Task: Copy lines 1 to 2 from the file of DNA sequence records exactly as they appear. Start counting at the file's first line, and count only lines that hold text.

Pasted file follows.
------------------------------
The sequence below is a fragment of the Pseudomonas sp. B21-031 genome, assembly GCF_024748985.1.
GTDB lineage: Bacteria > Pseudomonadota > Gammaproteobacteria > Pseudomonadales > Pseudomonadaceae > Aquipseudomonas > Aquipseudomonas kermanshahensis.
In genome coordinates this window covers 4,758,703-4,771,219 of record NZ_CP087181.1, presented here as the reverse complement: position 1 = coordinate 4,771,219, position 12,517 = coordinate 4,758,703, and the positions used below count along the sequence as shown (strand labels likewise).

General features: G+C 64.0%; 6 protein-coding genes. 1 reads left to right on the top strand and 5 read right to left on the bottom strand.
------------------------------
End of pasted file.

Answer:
The sequence below is a fragment of the Pseudomonas sp. B21-031 genome, assembly GCF_024748985.1.
GTDB lineage: Bacteria > Pseudomonadota > Gammaproteobacteria > Pseudomonadales > Pseudomonadaceae > Aquipseudomonas > Aquipseudomonas kermanshahensis.